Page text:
Cassie is old enough to understand segregation and the realities of African American life in 1930’s Mississippi. She is bright and curious, characteristics reflected in her desire to learn about the Mississippi constitution. Proud of her race, she despises her mulatto cousin who thinks of herself as white. However, the execution of her friend T.J., her brother’s running away from home, the racial hostility she experiences, and the problems of the Depression take an emotional toll on her. Her parents’ nurturing of her pride and self-respect and her close family ties, however, give her the strength she needs.
Papa, Cassie’s father, is an old-fashioned disciplinarian but also a hardworking and considerate father. He tries to support his family by working on their small farm, but he is faced with a constant struggle against poverty. He is forced to take out-of-town work, but he manages to stay two steps ahead of Harlan Granger, who is determined to annex the Logan property through deception.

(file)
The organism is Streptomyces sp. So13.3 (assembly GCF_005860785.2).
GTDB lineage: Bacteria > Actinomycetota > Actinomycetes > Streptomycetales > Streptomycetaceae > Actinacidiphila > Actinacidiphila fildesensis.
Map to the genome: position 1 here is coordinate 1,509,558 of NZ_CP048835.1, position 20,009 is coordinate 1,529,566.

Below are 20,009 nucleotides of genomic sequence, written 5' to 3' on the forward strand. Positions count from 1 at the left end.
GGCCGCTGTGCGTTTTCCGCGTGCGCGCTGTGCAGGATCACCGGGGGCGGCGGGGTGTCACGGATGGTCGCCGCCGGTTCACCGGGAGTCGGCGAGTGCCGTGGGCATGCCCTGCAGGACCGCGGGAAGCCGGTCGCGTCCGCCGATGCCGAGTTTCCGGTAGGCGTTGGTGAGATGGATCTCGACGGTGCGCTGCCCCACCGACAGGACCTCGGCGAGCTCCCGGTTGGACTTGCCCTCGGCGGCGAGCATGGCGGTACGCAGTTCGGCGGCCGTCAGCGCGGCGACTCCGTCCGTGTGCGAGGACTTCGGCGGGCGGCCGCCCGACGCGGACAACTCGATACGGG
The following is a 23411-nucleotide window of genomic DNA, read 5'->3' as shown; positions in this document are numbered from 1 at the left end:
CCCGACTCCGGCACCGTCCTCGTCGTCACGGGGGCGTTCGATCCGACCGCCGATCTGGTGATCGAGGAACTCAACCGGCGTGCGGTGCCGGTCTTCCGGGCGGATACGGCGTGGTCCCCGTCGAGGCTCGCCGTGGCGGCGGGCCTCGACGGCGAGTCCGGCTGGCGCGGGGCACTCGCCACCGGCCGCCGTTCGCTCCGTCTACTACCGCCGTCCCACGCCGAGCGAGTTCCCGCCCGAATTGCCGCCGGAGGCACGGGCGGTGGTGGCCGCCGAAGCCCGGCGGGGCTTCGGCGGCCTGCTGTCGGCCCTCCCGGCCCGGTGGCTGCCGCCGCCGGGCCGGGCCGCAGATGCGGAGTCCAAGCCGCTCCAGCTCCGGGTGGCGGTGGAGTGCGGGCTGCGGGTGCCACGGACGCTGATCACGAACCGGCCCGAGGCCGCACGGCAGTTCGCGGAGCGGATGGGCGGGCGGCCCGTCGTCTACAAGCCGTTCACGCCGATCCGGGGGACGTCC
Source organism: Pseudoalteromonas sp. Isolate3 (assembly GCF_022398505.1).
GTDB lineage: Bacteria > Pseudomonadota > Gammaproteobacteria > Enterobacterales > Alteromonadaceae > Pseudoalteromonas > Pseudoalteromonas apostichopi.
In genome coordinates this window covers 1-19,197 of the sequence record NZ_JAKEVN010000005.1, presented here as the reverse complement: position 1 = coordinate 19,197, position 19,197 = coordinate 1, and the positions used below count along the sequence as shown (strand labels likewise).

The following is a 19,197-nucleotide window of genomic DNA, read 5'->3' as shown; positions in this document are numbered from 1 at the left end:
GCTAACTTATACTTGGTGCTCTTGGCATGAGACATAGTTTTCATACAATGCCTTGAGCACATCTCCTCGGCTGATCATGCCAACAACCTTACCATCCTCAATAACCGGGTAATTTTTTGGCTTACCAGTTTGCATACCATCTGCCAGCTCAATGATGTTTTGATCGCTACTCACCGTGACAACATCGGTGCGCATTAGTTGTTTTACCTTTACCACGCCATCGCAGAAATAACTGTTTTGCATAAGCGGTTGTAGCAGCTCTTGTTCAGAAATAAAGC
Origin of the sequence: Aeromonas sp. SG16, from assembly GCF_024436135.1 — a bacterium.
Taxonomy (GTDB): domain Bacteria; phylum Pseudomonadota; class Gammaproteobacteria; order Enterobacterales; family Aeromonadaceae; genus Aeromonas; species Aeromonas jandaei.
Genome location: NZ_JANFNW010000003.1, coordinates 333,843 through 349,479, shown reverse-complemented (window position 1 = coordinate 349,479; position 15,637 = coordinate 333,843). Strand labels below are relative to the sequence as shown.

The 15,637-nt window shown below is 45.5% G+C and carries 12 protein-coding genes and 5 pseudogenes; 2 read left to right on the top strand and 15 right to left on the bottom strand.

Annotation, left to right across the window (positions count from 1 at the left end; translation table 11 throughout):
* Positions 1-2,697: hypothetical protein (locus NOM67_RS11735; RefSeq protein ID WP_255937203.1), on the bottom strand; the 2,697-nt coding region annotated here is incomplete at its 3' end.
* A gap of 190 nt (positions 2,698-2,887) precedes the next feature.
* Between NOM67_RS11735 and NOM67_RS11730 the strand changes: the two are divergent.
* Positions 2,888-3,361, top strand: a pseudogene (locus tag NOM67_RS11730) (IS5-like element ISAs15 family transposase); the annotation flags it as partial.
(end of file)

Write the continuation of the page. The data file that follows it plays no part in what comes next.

Mama, Cassie’s mother, is the daughter of a sharecropper who was once a school-teacher. She lost her teaching job because she supported a boycott against the Wallaces, who ran the store on the Granger plantation. Mama assists students with evening lessons, works hard to help sustain the family, and runs the farm in Papa’s absence.
Stacey, the Logans’ eldest son, is devastated by T.J.’s execution; his father’s departure from home further depresses him. Stacey is not able to deal with his emotional problems as effectively as his sister does, and he runs away, leaving his family to undertake a long search for him.
Harlan Granger, the Logan family’s chief antagonist, is the most powerful of the four major white landowners in the county. He thrives in an environment of segregation and prejudice, gets special treatment from the sheriff, and is hated by the poor people of the county. He is envious of the Logans’ property, and he makes repeated, dishonest attempts to annex it to his own much larger estate.